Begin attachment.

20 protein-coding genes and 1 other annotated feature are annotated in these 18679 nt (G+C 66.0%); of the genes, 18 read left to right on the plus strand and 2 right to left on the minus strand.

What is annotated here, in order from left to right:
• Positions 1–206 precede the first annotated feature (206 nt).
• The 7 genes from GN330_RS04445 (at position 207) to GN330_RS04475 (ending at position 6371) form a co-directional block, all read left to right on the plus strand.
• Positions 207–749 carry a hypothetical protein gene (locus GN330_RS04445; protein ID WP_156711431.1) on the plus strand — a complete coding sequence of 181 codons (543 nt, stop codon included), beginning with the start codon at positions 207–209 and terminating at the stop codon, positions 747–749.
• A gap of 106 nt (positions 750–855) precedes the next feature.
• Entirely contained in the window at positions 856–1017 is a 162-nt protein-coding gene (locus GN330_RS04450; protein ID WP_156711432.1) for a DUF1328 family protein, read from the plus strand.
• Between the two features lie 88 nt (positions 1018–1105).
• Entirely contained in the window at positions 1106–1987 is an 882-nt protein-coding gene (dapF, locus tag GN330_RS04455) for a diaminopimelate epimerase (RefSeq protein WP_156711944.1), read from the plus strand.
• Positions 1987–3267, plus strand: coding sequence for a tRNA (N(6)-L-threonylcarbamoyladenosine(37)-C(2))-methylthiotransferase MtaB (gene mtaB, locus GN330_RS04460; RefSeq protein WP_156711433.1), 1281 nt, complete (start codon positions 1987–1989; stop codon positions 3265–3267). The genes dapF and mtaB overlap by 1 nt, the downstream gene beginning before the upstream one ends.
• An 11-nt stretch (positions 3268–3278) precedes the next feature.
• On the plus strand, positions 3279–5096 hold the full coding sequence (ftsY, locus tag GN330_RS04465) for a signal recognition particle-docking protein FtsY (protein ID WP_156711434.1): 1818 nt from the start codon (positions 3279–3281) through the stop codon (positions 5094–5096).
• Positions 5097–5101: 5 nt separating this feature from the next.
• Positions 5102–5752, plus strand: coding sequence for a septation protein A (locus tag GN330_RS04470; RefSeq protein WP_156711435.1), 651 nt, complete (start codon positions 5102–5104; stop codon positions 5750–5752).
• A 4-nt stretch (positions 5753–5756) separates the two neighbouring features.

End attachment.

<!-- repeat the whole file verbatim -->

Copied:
20 protein-coding genes and 1 other annotated feature are annotated in these 18679 nt (G+C 66.0%); of the genes, 18 read left to right on the plus strand and 2 right to left on the minus strand.

What is annotated here, in order from left to right:
• Positions 1–206 precede the first annotated feature (206 nt).
• The 7 genes from GN330_RS04445 (at position 207) to GN330_RS04475 (ending at position 6371) form a co-directional block, all read left to right on the plus strand.
• Positions 207–749 carry a hypothetical protein gene (locus GN330_RS04445; protein ID WP_156711431.1) on the plus strand — a complete coding sequence of 181 codons (543 nt, stop codon included), beginning with the start codon at positions 207–209 and terminating at the stop codon, positions 747–749.
• A gap of 106 nt (positions 750–855) precedes the next feature.
• Entirely contained in the window at positions 856–1017 is a 162-nt protein-coding gene (locus GN330_RS04450; protein ID WP_156711432.1) for a DUF1328 family protein, read from the plus strand.
• Between the two features lie 88 nt (positions 1018–1105).
• Entirely contained in the window at positions 1106–1987 is an 882-nt protein-coding gene (dapF, locus tag GN330_RS04455) for a diaminopimelate epimerase (RefSeq protein WP_156711944.1), read from the plus strand.
• Positions 1987–3267, plus strand: coding sequence for a tRNA (N(6)-L-threonylcarbamoyladenosine(37)-C(2))-methylthiotransferase MtaB (gene mtaB, locus GN330_RS04460; RefSeq protein WP_156711433.1), 1281 nt, complete (start codon positions 1987–1989; stop codon positions 3265–3267). The genes dapF and mtaB overlap by 1 nt, the downstream gene beginning before the upstream one ends.
• An 11-nt stretch (positions 3268–3278) precedes the next feature.
• On the plus strand, positions 3279–5096 hold the full coding sequence (ftsY, locus tag GN330_RS04465) for a signal recognition particle-docking protein FtsY (protein ID WP_156711434.1): 1818 nt from the start codon (positions 3279–3281) through the stop codon (positions 5094–5096).
• Positions 5097–5101: 5 nt separating this feature from the next.
• Positions 5102–5752, plus strand: coding sequence for a septation protein A (locus tag GN330_RS04470; RefSeq protein WP_156711435.1), 651 nt, complete (start codon positions 5102–5104; stop codon positions 5750–5752).
• A 4-nt stretch (positions 5753–5756) separates the two neighbouring features.